May Day. (Image: Rich Black) People seem to know about May Day everywhere except where it began, here in the United States of America. That's because those in power have done everything they can to erase its real meaning. For example, Ronald Reagan designated what he called "Law Day" - a day of jingoist fanaticism, like an extra twist of the knife in the labor movement. Today, there is a renewed awareness, energized by the Occupy movement's organizing, around May Day, and its relevance for reform and perhaps eventual revolution. If you're a serious revolutionary, then you are not looking for an autocratic revolution, but a popular one, which will move toward freedom and democracy. Harvest of Empire Part 1/ 19 l wanna watch free hd Quality movies Widescreen Preview. Michael Parenti - No War But the Class War Part 2. Michael Parenti - No War But the Class War Part 1.
Graeber_sadness.pdf (application/pdf Object) Michael Parenti - No War But the Class War Part 1. Robert Reich: Detroit and the Bankruptcy of America’s Social Contract. A city’s downfall highlights the unprecedented income segregation that exists in the U.S. today. Image from Flickr via memories_by_mike By Robert ReichBy arrangement with Robert Reich One way to view Detroit’s bankruptcy—the largest bankruptcy of any American city—is as a failure of political negotiations over how financial sacrifices should be divided among the city’s creditors, city workers, and municipal retirees—requiring a court to decide instead. It could also be seen as the inevitable culmination of decades of union agreements offering unaffordable pension and health benefits to city workers. But there’s a more basic story here, and it’s being replicated across America: Americans are segregating by income more than ever before. Detroit is a devastatingly poor, mostly black, increasingly abandoned island in the midst of a sea of comparative affluence that’s mostly white.
The median household income within the city of Detroit is around $26,000, and unemployment is staggeringly high. Chomsky: "Jobs aren't coming back" - Occupy Wall Street. The Occupy movement has been an extremely exciting development. Unprecedented, in fact. There’s never been anything like it that I can think of. If the bonds and associations it has established can be sustained through a long, dark period ahead — because victory won’t come quickly — it could prove a significant moment in American history. The fact that the Occupy movement is unprecedented is quite appropriate. After all, it’s an unprecedented era and has been so since the 1970s, which marked a major turning point in American history.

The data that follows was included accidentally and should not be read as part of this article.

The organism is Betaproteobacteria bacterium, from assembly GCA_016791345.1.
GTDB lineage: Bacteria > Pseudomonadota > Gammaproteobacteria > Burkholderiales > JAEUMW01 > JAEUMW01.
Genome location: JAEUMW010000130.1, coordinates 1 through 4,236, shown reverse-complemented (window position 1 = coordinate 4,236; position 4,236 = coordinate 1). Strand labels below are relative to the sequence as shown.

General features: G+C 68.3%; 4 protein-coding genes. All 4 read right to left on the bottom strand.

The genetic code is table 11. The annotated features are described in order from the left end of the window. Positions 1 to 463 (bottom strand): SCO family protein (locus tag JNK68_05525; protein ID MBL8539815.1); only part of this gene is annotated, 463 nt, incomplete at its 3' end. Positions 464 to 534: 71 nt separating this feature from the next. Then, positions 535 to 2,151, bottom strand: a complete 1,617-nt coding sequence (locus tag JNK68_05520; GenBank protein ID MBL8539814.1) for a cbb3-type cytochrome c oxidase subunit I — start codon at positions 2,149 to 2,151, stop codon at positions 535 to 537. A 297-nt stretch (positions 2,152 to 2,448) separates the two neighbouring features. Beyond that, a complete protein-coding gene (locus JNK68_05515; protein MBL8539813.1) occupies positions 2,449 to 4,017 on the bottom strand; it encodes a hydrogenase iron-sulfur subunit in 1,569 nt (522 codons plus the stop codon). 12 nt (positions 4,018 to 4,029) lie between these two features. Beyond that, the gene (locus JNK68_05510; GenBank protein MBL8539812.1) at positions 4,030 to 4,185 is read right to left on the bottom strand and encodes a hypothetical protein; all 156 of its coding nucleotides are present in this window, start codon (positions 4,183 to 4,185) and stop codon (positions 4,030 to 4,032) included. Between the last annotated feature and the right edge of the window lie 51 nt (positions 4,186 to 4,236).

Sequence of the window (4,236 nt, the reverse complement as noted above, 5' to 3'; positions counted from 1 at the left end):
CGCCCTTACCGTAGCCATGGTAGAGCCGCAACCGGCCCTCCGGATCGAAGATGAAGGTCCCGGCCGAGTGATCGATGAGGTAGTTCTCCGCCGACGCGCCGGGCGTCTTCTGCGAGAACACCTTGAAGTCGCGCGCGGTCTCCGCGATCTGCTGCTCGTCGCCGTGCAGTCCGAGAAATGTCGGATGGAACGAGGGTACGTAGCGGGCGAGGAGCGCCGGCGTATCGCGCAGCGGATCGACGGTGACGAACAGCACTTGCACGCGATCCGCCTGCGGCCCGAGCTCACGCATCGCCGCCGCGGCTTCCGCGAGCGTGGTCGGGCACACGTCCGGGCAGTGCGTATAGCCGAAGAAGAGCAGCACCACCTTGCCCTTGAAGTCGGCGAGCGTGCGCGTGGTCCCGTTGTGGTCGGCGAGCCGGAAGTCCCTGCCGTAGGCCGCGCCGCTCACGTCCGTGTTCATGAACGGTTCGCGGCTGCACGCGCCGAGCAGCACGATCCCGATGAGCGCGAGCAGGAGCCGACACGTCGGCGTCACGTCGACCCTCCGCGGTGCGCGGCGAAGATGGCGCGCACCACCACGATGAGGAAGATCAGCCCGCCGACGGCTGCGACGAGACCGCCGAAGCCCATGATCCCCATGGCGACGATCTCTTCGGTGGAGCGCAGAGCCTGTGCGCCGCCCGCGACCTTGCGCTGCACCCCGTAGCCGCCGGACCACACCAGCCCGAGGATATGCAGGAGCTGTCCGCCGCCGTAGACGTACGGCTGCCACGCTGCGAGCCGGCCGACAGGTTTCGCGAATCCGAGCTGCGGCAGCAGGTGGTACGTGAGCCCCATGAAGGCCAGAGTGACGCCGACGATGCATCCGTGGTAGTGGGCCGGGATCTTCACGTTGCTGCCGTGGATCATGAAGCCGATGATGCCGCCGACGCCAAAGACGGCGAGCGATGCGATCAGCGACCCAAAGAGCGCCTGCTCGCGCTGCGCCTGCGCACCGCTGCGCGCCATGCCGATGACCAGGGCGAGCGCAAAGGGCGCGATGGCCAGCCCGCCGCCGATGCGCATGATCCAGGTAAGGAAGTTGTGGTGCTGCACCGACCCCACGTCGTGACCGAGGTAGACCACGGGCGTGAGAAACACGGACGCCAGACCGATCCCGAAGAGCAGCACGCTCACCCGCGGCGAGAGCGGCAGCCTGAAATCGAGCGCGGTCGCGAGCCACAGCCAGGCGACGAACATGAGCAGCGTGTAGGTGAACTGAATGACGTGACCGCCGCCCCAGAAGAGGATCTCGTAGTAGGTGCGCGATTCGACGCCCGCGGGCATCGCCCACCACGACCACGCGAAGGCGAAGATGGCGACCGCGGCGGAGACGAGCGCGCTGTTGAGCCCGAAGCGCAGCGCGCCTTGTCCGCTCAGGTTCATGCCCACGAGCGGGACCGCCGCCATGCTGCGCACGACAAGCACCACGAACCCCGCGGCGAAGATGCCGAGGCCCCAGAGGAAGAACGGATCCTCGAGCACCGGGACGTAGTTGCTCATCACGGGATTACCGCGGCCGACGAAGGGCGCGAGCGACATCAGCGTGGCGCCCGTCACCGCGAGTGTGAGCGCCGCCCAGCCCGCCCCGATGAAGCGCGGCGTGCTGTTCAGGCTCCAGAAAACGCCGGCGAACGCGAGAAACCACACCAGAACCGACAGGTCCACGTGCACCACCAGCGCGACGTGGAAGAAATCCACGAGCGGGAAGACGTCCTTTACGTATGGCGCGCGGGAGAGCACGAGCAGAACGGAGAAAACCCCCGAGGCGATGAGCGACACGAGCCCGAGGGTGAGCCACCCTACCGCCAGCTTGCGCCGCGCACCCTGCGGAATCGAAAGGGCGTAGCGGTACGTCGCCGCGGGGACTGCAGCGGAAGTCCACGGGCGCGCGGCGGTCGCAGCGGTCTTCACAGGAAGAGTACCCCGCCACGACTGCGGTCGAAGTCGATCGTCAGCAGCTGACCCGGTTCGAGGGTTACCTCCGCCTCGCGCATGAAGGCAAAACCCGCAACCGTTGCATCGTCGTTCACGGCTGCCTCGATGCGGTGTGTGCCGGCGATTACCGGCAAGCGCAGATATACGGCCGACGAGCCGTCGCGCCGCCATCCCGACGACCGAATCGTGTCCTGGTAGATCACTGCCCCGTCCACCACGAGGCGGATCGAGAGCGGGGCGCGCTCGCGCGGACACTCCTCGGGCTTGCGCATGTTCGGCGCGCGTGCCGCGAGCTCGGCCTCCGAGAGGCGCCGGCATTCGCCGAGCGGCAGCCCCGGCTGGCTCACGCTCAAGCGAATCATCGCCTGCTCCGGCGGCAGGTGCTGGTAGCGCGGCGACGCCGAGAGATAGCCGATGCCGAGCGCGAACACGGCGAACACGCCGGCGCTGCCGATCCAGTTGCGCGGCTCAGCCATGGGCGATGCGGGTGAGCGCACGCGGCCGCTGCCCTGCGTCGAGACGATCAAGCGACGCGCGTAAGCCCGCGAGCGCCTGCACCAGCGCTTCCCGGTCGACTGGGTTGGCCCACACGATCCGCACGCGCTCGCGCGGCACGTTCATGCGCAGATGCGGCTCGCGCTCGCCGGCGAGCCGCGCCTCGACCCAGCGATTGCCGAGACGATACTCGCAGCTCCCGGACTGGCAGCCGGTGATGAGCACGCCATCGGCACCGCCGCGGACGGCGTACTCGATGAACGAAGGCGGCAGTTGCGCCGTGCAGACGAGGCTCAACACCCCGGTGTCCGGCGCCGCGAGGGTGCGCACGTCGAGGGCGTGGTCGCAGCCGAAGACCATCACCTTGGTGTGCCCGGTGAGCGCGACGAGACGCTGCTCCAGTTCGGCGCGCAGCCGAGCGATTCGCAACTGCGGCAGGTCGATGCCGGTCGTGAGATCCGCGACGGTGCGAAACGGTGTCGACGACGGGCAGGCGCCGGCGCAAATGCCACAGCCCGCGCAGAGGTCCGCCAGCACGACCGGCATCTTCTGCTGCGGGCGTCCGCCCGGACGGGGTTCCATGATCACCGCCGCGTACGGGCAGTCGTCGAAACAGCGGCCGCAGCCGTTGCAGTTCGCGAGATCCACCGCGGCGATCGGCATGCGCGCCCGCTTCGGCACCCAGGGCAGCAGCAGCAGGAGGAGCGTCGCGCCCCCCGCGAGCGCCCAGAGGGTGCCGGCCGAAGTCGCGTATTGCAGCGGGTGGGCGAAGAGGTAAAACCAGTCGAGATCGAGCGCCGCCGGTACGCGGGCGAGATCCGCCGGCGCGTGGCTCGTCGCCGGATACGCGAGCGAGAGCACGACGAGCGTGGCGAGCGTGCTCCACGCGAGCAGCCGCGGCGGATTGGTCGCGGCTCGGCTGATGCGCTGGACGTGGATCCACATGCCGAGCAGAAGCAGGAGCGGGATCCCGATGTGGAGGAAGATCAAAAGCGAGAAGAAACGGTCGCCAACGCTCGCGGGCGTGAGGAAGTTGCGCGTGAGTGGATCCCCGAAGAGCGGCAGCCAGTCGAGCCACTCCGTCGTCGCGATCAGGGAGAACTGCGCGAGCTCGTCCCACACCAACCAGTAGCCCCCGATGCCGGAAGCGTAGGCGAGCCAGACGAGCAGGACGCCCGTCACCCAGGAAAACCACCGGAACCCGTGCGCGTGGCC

I’m just old enough to remember the Great Depression. There was militant labor union organizing going on, especially from the CIO (Congress of Industrial Organizations). It’s quite different now. In the 1930s, unemployed working people could anticipate that their jobs would come back. The change took place in the 1970s. On Banks Before the 1970s, banks were banks. And it was egalitarian. On Politics and Money The parties dissolved in many ways. Turning Our Backs on Unions. It stands out in part because Noah, a columnist for The New Republic, is not content to simply shake his fists at the heavens in anger. He spends exactly one chapter on what he calls the “rise of the stinking rich” — that is, the explosion in executive pay and what he calls “the financialization of the economy,” which has enriched one small segment of society at the expense of everyone else. Mostly, he grapples with the deep, hard-to-tickle-out reasons that the gap between the rich and the middle class in the United States has widened to such alarming proportions.
How much have technological advances contributed to income inequality? Globalization and off-shoring? The necessity of having a college education to land a decent-paying job? The decline of labor unions? That last one, I have to admit, caught me up short. Noah includes himself as one of those liberals “who spent too much time beating up unions,” as he told me recently. This makes perfect sense, of course. Chart of the Day: Unemployment in Europe Is Catastrophically High and Still Getting Worse. This is from the OECD's Employment Outlook 2013, and it shows the level of unemployment in the world's rich countries. Joblessness in Greece and Spain is at about 27 percent, higher than the United States suffered even during the depths of the Great Depression.
Portugal, Ireland, Slovakia, and Italy are at somewhat less catastrophic levels, but still in dire shape. But here's the worst part. See those white diamonds above each of the blue bars? Income Share of the Top 1 Percent, 1913-2012 (annotated) | Graphic Economics. September 20, 2013 This graphic adds an annotated political history to the iconic (and recently-updated) Piketty and Saez data on top income shares in the U.S. The events and legislative landmarks listed here are representative rather than exhaustive. And they are meant to suggest broad policy shifts rather than direct causal relationships.